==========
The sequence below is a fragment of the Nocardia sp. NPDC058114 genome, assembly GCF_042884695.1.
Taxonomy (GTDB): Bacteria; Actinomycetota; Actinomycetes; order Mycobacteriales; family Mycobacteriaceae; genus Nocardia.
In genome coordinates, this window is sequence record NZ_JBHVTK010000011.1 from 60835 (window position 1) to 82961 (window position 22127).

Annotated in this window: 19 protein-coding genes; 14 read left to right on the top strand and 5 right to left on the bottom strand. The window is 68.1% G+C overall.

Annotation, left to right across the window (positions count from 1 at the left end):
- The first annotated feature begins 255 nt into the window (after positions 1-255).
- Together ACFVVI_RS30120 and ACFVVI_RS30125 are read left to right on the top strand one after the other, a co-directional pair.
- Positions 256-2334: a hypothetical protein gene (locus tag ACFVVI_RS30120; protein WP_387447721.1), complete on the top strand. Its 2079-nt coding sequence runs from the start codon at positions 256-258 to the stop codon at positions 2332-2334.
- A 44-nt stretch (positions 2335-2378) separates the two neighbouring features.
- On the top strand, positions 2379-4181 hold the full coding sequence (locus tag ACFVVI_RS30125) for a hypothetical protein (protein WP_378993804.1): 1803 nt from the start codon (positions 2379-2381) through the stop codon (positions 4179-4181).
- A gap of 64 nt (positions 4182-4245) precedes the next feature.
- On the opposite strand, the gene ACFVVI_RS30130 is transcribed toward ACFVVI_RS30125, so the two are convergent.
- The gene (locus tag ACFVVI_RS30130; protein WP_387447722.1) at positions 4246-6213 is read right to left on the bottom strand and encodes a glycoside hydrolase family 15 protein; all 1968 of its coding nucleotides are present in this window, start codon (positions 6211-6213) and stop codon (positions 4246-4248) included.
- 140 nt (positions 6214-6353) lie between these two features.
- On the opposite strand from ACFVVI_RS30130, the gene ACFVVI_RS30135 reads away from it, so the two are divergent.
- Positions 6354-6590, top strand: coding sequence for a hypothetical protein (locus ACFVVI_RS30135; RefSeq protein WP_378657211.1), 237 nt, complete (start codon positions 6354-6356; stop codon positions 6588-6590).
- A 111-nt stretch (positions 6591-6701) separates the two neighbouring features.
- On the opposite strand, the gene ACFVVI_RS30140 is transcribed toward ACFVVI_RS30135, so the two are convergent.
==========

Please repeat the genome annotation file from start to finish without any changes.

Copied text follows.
The sequence below is a fragment of the Nocardia sp. NPDC058114 genome, assembly GCF_042884695.1.
Taxonomy (GTDB): Bacteria; Actinomycetota; Actinomycetes; order Mycobacteriales; family Mycobacteriaceae; genus Nocardia.
In genome coordinates, this window is sequence record NZ_JBHVTK010000011.1 from 60835 (window position 1) to 82961 (window position 22127).

Annotated in this window: 19 protein-coding genes; 14 read left to right on the top strand and 5 right to left on the bottom strand. The window is 68.1% G+C overall.

Annotation, left to right across the window (positions count from 1 at the left end):
- The first annotated feature begins 255 nt into the window (after positions 1-255).
- Together ACFVVI_RS30120 and ACFVVI_RS30125 are read left to right on the top strand one after the other, a co-directional pair.
- Positions 256-2334: a hypothetical protein gene (locus tag ACFVVI_RS30120; protein WP_387447721.1), complete on the top strand. Its 2079-nt coding sequence runs from the start codon at positions 256-258 to the stop codon at positions 2332-2334.
- A 44-nt stretch (positions 2335-2378) separates the two neighbouring features.
- On the top strand, positions 2379-4181 hold the full coding sequence (locus tag ACFVVI_RS30125) for a hypothetical protein (protein WP_378993804.1): 1803 nt from the start codon (positions 2379-2381) through the stop codon (positions 4179-4181).
- A gap of 64 nt (positions 4182-4245) precedes the next feature.
- On the opposite strand, the gene ACFVVI_RS30130 is transcribed toward ACFVVI_RS30125, so the two are convergent.
- The gene (locus tag ACFVVI_RS30130; protein WP_387447722.1) at positions 4246-6213 is read right to left on the bottom strand and encodes a glycoside hydrolase family 15 protein; all 1968 of its coding nucleotides are present in this window, start codon (positions 6211-6213) and stop codon (positions 4246-4248) included.
- 140 nt (positions 6214-6353) lie between these two features.
- On the opposite strand from ACFVVI_RS30130, the gene ACFVVI_RS30135 reads away from it, so the two are divergent.
- Positions 6354-6590, top strand: coding sequence for a hypothetical protein (locus ACFVVI_RS30135; RefSeq protein WP_378657211.1), 237 nt, complete (start codon positions 6354-6356; stop codon positions 6588-6590).
- A 111-nt stretch (positions 6591-6701) separates the two neighbouring features.
- On the opposite strand, the gene ACFVVI_RS30140 is transcribed toward ACFVVI_RS30135, so the two are convergent.